Small, fuel efficient vehicle engines in the 1.0-liter-to-1.9-liter displacement range already make up the lion's share of the global vehicle fleet, and that number is going to get larger. A WardsAuto/AutomotiveCompass global powertrain forecast says the small engines will climb from 49 percent this year to over half next year, and then 52 percent by 2020. While the percentage change isn't much, the volume is huge: 15 million more vehicles.

Stringent emissions standards, such as the US mandate for 54.5 mpg corporate average fuel economy by 2025, is pushing the forecast. Another anticipated market force is sales growth in emerging markets, where smaller vehicles make up most of their volume. Small cars, like the Scion iQ (pictured) and the Ford Fiesta, will drive much of this growth, but B- and C-size crossover utility vehicles (CUVs) will continue to play a large role in smaller engine vehicle sales around the world. WardsAuto predicts that 2.0-2.9-liter engine vehicles in things like CUVs, pickups, SUVs and vans, will also make up a large chunk of the vehicles sold around the world.

Government policies on fuel economy standards and CO2 emissions reductions are built on lighter, highly fuel efficient vehicles growing in sales volume. There's also a lot of hope for electric vehicle sales growing to help meet those targets. WardsAuto/AutomotiveCompass thinks EV sales will go up in volume and will outsell large 4.0-4.9-liter or 5.0-liter-plus light-duty vehicle in sales volume through 2020.


I'm reporting this comment as:

Reported comments and users are reviewed by Autoblog staff 24 hours a day, seven days a week to determine whether they violate Community Guideline. Accounts are penalized for Community Guidelines violations and serious or repeated violations can lead to account termination.


    • 1 Second Ago
  • 12 Comments
      SteveG
      • 1 Year Ago
      And make as much power as 2.9l V6s did in 40 years ago.
      raktmn
      • 1 Year Ago
      I really wish the EPA would change over to using the current EPA test MPG numbers for calculating CAFE. That way I wouldn't feel obligated to point out over and over that the 54.5 MPG is based upon the old test, and that is is less than 40 MPG based upon the new (current) EPA test numbers that you see on new car window stickers. Oh well.
      Levine Levine
      • 1 Year Ago
      In future cars the small displacement ICE coupled with the high torque of electric motor will provide the traditional 'kick' of large V8 or even V12. The Muscle car isn't about to disappear.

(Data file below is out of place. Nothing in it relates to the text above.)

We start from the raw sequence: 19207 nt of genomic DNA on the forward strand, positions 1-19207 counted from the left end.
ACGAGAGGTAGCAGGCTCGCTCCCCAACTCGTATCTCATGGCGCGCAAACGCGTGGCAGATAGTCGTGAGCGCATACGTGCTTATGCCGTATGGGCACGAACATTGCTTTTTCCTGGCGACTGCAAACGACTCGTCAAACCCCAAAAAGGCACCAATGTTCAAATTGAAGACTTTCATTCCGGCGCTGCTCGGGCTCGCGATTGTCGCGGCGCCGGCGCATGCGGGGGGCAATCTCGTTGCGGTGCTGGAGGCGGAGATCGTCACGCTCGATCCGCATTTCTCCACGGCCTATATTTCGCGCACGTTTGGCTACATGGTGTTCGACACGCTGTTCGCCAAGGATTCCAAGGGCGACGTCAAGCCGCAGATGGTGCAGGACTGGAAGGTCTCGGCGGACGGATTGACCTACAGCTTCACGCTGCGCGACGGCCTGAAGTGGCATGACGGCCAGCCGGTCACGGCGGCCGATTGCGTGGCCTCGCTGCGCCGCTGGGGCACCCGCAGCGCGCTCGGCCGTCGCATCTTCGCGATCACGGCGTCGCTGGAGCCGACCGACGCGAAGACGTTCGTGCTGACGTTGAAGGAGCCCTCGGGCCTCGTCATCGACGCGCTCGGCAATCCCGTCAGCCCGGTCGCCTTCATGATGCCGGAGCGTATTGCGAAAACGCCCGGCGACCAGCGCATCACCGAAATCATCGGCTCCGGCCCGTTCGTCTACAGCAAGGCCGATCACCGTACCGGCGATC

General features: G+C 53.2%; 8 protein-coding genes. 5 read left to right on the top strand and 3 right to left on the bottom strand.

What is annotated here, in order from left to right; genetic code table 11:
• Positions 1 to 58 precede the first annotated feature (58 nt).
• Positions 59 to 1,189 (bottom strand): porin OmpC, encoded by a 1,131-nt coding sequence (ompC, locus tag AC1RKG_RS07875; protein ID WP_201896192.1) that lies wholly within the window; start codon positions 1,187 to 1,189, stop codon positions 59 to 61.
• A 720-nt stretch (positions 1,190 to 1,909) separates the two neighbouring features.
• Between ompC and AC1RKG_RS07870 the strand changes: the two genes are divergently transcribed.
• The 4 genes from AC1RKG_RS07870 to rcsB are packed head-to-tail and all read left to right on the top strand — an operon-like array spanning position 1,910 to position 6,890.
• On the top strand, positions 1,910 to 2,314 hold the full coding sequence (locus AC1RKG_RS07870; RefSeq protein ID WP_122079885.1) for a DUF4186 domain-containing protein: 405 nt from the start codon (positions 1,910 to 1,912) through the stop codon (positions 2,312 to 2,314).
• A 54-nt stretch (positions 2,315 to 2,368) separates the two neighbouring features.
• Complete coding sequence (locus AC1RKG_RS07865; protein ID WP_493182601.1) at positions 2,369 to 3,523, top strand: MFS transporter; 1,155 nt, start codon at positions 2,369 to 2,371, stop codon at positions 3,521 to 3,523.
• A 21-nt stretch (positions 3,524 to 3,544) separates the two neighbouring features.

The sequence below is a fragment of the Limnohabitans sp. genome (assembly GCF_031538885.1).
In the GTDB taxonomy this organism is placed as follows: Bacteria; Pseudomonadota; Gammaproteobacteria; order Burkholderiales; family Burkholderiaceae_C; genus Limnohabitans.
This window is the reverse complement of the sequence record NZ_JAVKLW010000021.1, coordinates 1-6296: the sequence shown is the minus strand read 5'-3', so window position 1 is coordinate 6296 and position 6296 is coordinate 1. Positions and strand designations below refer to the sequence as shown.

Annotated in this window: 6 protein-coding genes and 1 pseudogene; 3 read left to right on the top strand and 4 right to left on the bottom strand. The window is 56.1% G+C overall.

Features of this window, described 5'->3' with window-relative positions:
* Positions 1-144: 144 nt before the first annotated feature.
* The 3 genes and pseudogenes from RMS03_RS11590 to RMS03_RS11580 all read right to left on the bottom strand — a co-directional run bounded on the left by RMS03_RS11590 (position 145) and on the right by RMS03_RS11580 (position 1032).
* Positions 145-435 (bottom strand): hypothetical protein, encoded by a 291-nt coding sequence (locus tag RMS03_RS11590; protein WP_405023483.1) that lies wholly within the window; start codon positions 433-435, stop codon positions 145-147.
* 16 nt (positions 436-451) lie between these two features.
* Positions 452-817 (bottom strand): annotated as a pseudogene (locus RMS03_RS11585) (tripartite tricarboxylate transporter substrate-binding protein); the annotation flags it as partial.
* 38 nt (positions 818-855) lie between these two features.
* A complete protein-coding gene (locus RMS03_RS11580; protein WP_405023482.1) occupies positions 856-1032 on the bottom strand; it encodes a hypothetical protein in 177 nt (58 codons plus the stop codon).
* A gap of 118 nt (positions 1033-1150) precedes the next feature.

2 wheeled menace
      • 1 Year Ago
      Look at a recent example of a good small displacement engine; the atkinson cycle 2.0L engine in the Honda Accord Hybrid. 0-60 under 8 seconds moving a ~3500lb vehicle. That's faster than my 1996 2.0L 2500lbs car, which does 0-60 in about 8.6 seconds. Hell, the Accord hybrid does 15mpg better on the highway than my old Nissan. Small displacement doesn't have to be miserable. Hybrid tech to beef up the lower RPM torque is key. Or you do direct injection and turbo.. Either ways, you can get mid-sized V6 power out of it, which is fine enough for anything other than a large truck. I say bring it.
      danfred411
      • 1 Year Ago
      That's no progress in 7 years. BS forecast. Tell these nitwits that EVs have 12% market share in Norway already. The ICE slayer is coming.
        Grendal
        • 1 Year Ago
        @danfred411
        Regulations will demand a Dan-mobile on the market sometime in the next 20 years.
          danfred411
          • 1 Year Ago
          @Grendal
          In 20 years we will have open contact with ET cultures. The Dan mobiles I see are beyond your imagination.
      raktmn
      • 1 Year Ago
      The Ford Fiesta from the story does 0-60 in the mid 6's with the 1.6 liter ecoboost ST engine that puts out 200 horsepower. Let's compare that to the original Ford small performance car, the Mustang. In the 1960's, it took a V8 to produce 200 horsepower, and that engine did 0-60 in 9 seconds. If you wanted to break the 7 second mark, you needed a Shelby GT with a high performance V8. We are getting 1960's muscle car levels of performance out of engines less than half the size and twice the MPG, and people still complain. The high performance V8 is going to be beat out by high performance electric cars in the long run anyways. People bragging about their powerful V8's are going to be consistently blown off the line by high performance cars like the P85 Model S anyways.
        EZEE2
        • 1 Year Ago
        @raktmn
        My Beloved 2000 Ford Ranger Flex Fuel, ULEV, had the ancient Vulcan V6 with 145hp in it. It is geared right for towing, but those numbers...wow....my Fusion with the 2.5 liter I4 has 165 or 175 (I forget)..,,
      roberto tomás
      that's so slow...